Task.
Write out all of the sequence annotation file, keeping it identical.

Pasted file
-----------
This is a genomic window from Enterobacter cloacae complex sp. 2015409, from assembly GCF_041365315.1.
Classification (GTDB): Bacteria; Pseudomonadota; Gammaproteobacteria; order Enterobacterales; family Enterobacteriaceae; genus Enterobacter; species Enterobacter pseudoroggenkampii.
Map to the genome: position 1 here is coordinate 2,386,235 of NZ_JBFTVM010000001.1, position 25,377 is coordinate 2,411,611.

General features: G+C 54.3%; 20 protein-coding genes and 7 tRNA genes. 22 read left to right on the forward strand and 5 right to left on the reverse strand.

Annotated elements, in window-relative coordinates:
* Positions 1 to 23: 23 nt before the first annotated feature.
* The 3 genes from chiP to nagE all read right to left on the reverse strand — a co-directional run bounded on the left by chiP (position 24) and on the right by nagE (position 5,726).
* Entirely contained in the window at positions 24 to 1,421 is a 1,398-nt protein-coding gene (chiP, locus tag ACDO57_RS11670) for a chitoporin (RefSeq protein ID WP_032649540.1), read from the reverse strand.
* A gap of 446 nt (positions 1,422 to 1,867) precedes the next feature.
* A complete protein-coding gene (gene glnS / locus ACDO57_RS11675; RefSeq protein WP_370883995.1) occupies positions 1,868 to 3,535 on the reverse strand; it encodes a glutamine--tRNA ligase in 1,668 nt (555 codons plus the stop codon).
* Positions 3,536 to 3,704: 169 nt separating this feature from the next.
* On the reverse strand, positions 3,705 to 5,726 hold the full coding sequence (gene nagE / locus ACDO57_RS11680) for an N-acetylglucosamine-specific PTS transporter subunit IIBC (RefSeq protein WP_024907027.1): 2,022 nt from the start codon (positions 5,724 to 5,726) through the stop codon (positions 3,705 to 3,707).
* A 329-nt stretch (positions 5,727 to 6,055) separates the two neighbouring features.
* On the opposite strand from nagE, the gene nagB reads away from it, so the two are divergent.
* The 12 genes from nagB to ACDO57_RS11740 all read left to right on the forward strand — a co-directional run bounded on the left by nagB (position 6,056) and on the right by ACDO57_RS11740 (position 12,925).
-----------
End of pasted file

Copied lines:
This is a genomic window from Enterobacter cloacae complex sp. 2015409, from assembly GCF_041365315.1.
Classification (GTDB): Bacteria; Pseudomonadota; Gammaproteobacteria; order Enterobacterales; family Enterobacteriaceae; genus Enterobacter; species Enterobacter pseudoroggenkampii.
Map to the genome: position 1 here is coordinate 2,386,235 of NZ_JBFTVM010000001.1, position 25,377 is coordinate 2,411,611.

General features: G+C 54.3%; 20 protein-coding genes and 7 tRNA genes. 22 read left to right on the forward strand and 5 right to left on the reverse strand.

Annotated elements, in window-relative coordinates:
* Positions 1 to 23: 23 nt before the first annotated feature.
* The 3 genes from chiP to nagE all read right to left on the reverse strand — a co-directional run bounded on the left by chiP (position 24) and on the right by nagE (position 5,726).
* Entirely contained in the window at positions 24 to 1,421 is a 1,398-nt protein-coding gene (chiP, locus tag ACDO57_RS11670) for a chitoporin (RefSeq protein ID WP_032649540.1), read from the reverse strand.
* A gap of 446 nt (positions 1,422 to 1,867) precedes the next feature.
* A complete protein-coding gene (gene glnS / locus ACDO57_RS11675; RefSeq protein WP_370883995.1) occupies positions 1,868 to 3,535 on the reverse strand; it encodes a glutamine--tRNA ligase in 1,668 nt (555 codons plus the stop codon).
* Positions 3,536 to 3,704: 169 nt separating this feature from the next.
* On the reverse strand, positions 3,705 to 5,726 hold the full coding sequence (gene nagE / locus ACDO57_RS11680) for an N-acetylglucosamine-specific PTS transporter subunit IIBC (RefSeq protein WP_024907027.1): 2,022 nt from the start codon (positions 5,724 to 5,726) through the stop codon (positions 3,705 to 3,707).
* A 329-nt stretch (positions 5,727 to 6,055) separates the two neighbouring features.
* On the opposite strand from nagE, the gene nagB reads away from it, so the two are divergent.
* The 12 genes from nagB to ACDO57_RS11740 all read left to right on the forward strand — a co-directional run bounded on the left by nagB (position 6,056) and on the right by ACDO57_RS11740 (position 12,925).